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'Zimbabwe govt stifling rights of children'

by Staff reporter
17 Jun 2021 at 05:14hrs | Views
THE Zimbabwean government is stifling the rights of children by failing to provide a conducive environment for their well-being despite provisions in the Constitution to that effect, a leading human rights organisation has noted.

This observation by the Zimbabwe Human Rights Association (ZimRights) comes as Zimbabwe joined the rest of the world yesterday to commemorate the Day of the African Child (DAC).

"As the world is grappling with the ravages of COVID-19, ZimRights notes with concern the challenges that children continue to face in Zimbabwe and Africa at large," ZimRights said in a statement yesterday.

"For the past 30 years, the lives of the majority of the children in Zimbabwe have been worsening.

"While we acknowledge the relative strides taken in improving children's health and education, ZimRights laments the Zimbabwean political, social and economic environment that is in tatters - and averse to the fulfilment of children's rights and welfare despite provisions in the Constitution.

"Zimbabwe is struggling to fulfil the aspirations that will lead to better lives for Zimbabwean children as envisioned by Agenda 2040. ZimRights calls upon the government of Zimbabwe to progressively realise these aspirations and not to wait until 2040 to ensure that the aspirations contained in the agenda are achieved."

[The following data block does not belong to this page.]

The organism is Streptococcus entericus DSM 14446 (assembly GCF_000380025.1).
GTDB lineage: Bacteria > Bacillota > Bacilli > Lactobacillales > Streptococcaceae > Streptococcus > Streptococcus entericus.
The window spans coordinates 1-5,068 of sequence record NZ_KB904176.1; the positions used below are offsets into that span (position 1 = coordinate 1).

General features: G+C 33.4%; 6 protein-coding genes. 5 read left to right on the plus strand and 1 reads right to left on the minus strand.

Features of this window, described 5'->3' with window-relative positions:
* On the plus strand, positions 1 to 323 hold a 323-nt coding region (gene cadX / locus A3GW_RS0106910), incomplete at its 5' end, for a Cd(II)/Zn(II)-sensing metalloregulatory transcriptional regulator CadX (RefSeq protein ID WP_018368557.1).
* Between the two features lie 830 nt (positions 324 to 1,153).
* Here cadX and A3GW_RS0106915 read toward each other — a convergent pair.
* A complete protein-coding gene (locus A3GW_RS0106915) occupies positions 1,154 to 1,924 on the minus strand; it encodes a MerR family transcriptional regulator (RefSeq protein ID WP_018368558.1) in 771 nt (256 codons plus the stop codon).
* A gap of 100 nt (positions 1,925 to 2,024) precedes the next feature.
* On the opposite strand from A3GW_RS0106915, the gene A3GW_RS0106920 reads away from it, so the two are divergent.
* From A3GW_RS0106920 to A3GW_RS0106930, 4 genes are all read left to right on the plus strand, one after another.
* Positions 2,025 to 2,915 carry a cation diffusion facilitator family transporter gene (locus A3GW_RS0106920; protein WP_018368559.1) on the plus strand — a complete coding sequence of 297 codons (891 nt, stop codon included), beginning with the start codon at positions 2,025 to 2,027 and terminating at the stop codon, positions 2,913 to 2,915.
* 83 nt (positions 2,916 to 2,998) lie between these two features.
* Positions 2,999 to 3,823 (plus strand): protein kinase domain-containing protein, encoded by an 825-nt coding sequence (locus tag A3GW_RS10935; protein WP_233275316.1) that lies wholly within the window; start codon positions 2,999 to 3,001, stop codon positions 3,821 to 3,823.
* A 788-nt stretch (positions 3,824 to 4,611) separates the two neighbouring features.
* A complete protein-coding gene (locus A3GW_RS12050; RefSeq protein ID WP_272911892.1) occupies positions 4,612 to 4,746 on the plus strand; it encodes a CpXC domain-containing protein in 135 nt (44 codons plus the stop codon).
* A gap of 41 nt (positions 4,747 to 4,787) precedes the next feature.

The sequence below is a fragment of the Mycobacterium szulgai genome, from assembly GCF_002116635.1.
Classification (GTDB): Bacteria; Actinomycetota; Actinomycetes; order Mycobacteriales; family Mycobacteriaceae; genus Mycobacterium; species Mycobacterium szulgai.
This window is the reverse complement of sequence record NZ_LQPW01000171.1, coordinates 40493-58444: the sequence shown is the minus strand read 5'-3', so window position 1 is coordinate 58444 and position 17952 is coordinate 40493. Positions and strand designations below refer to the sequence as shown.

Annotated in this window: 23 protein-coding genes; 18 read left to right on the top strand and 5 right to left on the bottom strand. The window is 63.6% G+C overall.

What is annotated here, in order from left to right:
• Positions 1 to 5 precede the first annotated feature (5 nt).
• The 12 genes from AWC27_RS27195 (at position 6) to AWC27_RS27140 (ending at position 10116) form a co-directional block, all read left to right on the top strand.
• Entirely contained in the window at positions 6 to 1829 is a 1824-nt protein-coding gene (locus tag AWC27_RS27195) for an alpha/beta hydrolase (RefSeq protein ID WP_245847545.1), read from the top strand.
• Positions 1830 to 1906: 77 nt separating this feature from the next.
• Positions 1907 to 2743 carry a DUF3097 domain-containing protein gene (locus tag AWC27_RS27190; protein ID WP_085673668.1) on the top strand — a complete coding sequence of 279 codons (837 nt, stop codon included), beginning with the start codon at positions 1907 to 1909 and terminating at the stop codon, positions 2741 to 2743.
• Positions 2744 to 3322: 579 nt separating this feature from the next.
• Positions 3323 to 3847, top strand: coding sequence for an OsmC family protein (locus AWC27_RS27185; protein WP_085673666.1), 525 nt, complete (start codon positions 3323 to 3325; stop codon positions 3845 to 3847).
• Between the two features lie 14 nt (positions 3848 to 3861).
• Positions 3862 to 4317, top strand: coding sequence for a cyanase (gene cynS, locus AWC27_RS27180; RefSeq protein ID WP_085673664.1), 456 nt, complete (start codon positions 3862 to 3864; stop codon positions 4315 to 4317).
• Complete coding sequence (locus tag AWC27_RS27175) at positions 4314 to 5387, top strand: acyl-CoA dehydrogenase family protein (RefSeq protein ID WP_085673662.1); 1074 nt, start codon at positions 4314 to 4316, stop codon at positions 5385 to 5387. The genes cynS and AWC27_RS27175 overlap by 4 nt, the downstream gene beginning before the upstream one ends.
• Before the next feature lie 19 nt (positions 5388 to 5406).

The organisation said media reports early this year that a million students dropped out of school over the past year alone while 5 000 school girls were impregnated in January and February of 2021, made sad reading.

"As we mark the day today, 30 years after the adoption of the charter to commemorate the Day of the African Child, a Zimbabwe Human Rights Commission inquiry exposed the challenges in accessing identity documentation by millions of Zimbabwean children who are currently stateless.

"The worsening drug situation among Zimbabwean children mainly caused by the overarching challenge of widespread poverty, which was recently reported by the World Bank to be affecting half of Zimbabwean population, is a clear indictment on the government of Zimbabwe's failure to provide for a Zimbabwe fit for children."

ZimRights called upon the government to comply with the provisions of the African Charter it ratified in 1995 on the rights and welfare of the child by reducing poverty in Zimbabwe to allow children to live better lives particularly the provision of a functioning healthy delivery system and affordable quality education for all children.

The DAC, celebrated on June 16 since 1991, is in honour of thousands of black students massacred during peaceful protests over inferior education and demanding their right to be taught in their own language in Soweto, South Africa in 1976.

Source - newsday